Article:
Movement disorders

What are movement disorders in schizophrenia?

Catatonia was originally categorised as a subtype of schizophrenia, but it is found in people with other medical, neurological, and psychiatric disorders. Catatonia is characterised by repetitive non-goal-directed movements or goal-directed movements that are executed in an idiosyncratic way. Other forms of catatonia include immobility, mutism, staring, and rigidity. Tardive dyskinesia is a ‘hyper-kinetic’ (excessive movement) disorder, characterised by jerky, involuntary movements, usually of the face and/or limbs. Parkinsonism is another common movement disorder associated with schizophrenia and is a ‘hypo-kinetic’ (reduced movement) disorder, characterised by slowness of movement and rigidity. These movement disorders are associated with antipsychotic medications but can arise independent of medication status.

What is the evidence for movement disorders in schizophrenia?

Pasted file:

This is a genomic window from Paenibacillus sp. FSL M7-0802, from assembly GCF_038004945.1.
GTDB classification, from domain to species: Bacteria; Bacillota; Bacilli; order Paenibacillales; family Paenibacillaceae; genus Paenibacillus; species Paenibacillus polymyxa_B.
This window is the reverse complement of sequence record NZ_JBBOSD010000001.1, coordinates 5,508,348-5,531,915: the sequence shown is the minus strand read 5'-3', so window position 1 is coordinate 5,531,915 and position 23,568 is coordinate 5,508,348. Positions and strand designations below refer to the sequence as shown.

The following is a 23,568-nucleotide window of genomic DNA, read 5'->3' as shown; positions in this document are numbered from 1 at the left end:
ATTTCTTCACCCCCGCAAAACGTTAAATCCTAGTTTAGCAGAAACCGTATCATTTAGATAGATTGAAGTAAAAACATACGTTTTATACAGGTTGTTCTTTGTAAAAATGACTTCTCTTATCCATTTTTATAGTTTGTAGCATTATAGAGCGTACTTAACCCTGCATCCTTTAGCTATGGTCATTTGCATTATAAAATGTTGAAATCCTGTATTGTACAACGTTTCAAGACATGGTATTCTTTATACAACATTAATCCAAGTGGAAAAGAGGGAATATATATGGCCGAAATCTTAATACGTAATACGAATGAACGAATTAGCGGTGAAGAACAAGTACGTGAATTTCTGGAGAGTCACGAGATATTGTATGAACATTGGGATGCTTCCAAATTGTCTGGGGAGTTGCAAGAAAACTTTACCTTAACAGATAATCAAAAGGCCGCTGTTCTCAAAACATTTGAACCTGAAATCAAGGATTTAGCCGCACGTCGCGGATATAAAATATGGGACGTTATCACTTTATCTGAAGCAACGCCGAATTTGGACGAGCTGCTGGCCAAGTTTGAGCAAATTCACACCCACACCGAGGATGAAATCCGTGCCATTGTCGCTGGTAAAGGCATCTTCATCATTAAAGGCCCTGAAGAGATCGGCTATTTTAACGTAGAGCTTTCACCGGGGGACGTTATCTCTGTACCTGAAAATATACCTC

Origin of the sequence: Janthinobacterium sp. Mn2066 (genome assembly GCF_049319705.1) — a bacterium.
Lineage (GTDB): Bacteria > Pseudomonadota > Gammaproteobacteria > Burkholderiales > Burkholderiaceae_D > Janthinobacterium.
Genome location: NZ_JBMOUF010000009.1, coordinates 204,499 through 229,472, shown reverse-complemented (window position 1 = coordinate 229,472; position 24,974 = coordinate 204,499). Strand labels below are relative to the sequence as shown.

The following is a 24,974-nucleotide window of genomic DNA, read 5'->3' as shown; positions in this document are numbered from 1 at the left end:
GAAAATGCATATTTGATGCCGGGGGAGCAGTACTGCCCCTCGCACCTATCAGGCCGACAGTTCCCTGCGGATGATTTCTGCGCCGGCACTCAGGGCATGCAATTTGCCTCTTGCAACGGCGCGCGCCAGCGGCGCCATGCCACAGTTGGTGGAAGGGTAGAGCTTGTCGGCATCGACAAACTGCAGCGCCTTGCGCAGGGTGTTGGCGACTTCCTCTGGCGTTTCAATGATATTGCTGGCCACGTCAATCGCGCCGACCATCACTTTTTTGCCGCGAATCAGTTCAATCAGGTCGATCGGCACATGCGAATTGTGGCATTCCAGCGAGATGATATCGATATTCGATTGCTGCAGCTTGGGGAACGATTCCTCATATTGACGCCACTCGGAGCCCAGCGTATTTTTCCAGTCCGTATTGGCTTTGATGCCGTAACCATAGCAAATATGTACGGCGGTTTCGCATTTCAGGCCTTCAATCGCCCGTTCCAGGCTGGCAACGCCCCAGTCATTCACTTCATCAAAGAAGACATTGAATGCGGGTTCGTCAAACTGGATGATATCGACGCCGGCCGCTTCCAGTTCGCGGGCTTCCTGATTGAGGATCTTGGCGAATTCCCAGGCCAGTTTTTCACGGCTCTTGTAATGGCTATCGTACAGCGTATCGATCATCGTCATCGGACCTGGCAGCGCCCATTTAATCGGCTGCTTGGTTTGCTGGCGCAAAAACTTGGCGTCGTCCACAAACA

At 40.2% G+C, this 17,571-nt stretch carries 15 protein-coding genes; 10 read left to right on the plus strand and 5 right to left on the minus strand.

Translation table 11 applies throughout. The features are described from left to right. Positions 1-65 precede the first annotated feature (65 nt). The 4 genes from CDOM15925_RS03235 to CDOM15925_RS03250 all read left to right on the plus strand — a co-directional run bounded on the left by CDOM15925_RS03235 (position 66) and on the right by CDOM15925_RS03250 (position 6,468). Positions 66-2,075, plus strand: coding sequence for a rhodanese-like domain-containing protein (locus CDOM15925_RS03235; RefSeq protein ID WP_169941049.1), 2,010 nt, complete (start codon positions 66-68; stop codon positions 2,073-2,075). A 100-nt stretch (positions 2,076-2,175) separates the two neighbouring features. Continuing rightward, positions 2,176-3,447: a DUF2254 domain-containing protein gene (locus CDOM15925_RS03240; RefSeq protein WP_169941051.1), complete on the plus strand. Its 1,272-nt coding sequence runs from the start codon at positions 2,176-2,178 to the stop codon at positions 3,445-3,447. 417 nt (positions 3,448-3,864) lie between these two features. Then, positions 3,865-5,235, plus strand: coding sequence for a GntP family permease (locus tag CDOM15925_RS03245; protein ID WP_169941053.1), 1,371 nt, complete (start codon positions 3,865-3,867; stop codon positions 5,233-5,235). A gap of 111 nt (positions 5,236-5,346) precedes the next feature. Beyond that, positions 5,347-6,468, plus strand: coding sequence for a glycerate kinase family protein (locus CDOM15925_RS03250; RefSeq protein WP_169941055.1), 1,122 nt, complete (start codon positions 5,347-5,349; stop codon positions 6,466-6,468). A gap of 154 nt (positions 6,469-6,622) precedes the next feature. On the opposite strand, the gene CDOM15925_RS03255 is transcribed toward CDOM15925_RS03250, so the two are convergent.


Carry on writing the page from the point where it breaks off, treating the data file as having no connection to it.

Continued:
Moderate quality evidence finds the overall prevalence of extrapyramidal symptoms in people with schizophrenia taking antipsychotics is around 37%. Parkinsonism prevalence is 20%, akathisia prevalence is 11%, catatonia prevalence is 10%, and tardive dyskinesia prevalence is 7%. Non-white ethnicity and the presence of early extrapyramidal symptoms is associated with a small to medium-sized increase in the risk of tardive dyskinesia in patients treated with antipsychotics. There were no moderating effects of age, sex, or medication dose.

Moderate to high quality evidence finds around 17% of people with schizophrenia who are antipsychotic-naïve show symptoms of parkinsonism, and 9% show symptoms of dyskinesia. This corresponds to a large increase in the risk of dyskinesia and parkinsonism when compared to controls. There was also a small increase in these symptoms in first-degree relatives of people with schizophrenia.

February 2022

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Last updated at: 2:29 pm, 14th February 2022
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